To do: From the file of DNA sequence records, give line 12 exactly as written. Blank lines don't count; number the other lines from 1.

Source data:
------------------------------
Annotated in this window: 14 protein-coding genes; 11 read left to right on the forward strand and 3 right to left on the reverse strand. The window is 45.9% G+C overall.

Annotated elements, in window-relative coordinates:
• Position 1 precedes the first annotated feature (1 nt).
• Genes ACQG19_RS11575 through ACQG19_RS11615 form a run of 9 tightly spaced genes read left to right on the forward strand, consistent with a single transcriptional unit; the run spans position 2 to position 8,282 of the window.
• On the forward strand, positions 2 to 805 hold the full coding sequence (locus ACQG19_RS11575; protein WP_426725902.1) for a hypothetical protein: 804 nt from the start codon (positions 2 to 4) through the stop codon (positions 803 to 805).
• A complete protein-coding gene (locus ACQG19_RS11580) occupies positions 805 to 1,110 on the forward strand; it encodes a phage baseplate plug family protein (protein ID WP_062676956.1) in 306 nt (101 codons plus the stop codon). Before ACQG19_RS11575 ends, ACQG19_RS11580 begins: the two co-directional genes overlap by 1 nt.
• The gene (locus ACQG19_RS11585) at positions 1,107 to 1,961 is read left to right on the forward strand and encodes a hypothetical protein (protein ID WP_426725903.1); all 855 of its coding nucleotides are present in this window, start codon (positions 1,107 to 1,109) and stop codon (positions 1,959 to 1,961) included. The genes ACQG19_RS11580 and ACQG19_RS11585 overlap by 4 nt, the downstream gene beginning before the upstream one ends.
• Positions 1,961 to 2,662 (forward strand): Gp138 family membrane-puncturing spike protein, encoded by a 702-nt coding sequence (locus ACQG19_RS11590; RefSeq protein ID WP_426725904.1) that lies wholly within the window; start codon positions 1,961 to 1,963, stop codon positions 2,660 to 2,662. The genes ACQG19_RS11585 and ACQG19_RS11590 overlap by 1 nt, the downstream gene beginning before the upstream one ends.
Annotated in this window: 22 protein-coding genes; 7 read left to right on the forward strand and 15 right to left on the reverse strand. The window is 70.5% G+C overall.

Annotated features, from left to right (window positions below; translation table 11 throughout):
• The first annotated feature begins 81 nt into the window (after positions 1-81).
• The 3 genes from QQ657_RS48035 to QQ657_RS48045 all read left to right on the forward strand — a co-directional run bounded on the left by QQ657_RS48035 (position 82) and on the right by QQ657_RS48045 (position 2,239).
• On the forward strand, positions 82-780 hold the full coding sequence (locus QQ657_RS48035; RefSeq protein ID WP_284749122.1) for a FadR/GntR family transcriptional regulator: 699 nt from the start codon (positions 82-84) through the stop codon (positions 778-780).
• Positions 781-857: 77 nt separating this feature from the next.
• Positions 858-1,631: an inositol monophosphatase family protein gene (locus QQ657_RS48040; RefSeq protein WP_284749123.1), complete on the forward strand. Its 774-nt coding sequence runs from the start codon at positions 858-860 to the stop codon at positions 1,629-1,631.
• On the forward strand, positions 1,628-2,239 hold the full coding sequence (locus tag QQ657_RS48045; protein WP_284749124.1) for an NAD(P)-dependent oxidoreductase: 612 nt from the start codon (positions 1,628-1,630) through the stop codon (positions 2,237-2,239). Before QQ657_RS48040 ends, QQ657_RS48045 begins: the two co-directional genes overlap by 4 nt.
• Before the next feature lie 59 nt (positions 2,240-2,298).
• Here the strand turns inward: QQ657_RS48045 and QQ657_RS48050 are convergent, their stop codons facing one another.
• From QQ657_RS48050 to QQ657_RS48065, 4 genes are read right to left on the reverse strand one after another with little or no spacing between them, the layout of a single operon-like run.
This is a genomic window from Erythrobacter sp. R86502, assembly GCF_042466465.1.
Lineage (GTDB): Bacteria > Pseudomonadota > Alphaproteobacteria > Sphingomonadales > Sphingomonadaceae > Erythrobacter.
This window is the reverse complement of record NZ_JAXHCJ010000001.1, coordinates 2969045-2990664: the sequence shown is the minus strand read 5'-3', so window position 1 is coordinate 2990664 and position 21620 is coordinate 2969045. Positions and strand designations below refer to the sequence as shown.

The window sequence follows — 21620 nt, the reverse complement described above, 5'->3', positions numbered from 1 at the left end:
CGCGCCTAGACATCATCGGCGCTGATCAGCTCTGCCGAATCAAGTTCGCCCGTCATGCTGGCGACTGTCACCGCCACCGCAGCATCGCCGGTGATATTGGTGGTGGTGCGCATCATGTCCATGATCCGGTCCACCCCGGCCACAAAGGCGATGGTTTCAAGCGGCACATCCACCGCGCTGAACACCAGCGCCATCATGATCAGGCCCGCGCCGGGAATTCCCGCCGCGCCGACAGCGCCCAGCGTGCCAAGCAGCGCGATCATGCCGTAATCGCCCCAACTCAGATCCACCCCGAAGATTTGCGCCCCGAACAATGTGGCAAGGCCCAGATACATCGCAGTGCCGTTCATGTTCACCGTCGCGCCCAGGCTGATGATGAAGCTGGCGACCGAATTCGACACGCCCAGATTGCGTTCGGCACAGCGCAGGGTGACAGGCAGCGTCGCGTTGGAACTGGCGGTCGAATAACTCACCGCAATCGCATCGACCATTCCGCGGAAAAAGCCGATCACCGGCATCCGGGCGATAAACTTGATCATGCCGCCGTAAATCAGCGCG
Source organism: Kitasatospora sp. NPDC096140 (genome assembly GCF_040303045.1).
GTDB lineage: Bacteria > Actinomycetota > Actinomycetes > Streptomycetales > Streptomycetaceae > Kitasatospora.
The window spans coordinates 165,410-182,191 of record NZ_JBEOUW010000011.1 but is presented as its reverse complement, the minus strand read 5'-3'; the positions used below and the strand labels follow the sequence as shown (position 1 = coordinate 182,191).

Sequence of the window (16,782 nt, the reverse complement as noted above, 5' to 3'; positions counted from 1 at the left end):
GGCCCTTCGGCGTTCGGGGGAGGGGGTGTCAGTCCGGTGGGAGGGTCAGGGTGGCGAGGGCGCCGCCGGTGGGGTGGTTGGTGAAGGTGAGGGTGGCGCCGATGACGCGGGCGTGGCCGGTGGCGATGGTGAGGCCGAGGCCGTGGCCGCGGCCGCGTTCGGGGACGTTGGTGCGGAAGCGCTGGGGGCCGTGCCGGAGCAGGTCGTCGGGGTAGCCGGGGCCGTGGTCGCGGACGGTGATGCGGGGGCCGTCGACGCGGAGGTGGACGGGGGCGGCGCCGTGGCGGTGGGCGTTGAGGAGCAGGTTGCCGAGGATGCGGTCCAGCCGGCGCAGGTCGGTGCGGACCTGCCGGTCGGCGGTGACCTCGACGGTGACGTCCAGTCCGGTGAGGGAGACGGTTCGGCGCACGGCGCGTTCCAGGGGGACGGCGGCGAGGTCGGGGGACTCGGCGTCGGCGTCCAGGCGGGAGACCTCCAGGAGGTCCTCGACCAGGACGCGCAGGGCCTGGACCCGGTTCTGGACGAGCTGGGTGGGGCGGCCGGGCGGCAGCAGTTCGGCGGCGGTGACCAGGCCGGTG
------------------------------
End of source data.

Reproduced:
• The 3 genes from QQ657_RS48035 to QQ657_RS48045 all read left to right on the forward strand — a co-directional run bounded on the left by QQ657_RS48035 (position 82) and on the right by QQ657_RS48045 (position 2,239).